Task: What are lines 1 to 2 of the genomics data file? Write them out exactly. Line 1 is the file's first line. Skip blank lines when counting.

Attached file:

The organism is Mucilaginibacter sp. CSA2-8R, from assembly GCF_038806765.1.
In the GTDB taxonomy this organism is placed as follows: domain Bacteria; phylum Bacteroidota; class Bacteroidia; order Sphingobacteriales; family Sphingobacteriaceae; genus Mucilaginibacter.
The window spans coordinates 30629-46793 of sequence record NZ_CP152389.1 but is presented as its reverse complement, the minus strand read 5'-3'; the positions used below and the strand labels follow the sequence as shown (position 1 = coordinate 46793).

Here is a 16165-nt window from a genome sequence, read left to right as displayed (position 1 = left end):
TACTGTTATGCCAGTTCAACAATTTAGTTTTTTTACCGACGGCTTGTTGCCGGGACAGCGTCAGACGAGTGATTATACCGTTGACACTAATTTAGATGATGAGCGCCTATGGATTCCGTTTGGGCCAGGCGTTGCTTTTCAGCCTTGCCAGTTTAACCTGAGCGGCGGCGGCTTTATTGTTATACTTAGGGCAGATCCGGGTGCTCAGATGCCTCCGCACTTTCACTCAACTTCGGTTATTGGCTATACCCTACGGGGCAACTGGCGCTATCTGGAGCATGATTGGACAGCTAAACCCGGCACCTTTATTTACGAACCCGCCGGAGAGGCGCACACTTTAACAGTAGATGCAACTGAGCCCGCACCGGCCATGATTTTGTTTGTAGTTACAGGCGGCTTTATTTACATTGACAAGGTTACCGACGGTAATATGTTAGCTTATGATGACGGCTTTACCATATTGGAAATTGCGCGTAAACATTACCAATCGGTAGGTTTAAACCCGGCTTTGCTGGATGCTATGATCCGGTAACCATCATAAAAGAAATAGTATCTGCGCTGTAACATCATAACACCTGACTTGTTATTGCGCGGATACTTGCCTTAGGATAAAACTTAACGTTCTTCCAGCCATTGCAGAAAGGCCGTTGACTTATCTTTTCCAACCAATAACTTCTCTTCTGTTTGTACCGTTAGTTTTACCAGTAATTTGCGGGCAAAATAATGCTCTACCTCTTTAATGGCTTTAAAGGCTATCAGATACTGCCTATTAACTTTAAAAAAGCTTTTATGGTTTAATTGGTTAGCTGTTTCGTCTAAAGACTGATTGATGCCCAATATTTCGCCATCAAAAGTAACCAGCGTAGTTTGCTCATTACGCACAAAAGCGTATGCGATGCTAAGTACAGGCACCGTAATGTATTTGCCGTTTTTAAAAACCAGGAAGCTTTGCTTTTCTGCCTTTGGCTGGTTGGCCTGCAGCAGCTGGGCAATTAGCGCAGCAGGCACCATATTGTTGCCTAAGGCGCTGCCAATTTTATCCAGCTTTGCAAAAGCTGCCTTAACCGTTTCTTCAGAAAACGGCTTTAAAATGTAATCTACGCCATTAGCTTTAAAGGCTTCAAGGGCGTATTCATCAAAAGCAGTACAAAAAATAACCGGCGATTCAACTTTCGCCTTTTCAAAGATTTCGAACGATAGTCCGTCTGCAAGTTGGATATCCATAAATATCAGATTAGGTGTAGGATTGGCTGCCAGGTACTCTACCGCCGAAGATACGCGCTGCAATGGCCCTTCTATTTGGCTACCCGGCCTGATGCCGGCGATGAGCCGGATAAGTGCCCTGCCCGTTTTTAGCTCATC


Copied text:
The organism is Mucilaginibacter sp. CSA2-8R, from assembly GCF_038806765.1.
In the GTDB taxonomy this organism is placed as follows: domain Bacteria; phylum Bacteroidota; class Bacteroidia; order Sphingobacteriales; family Sphingobacteriaceae; genus Mucilaginibacter.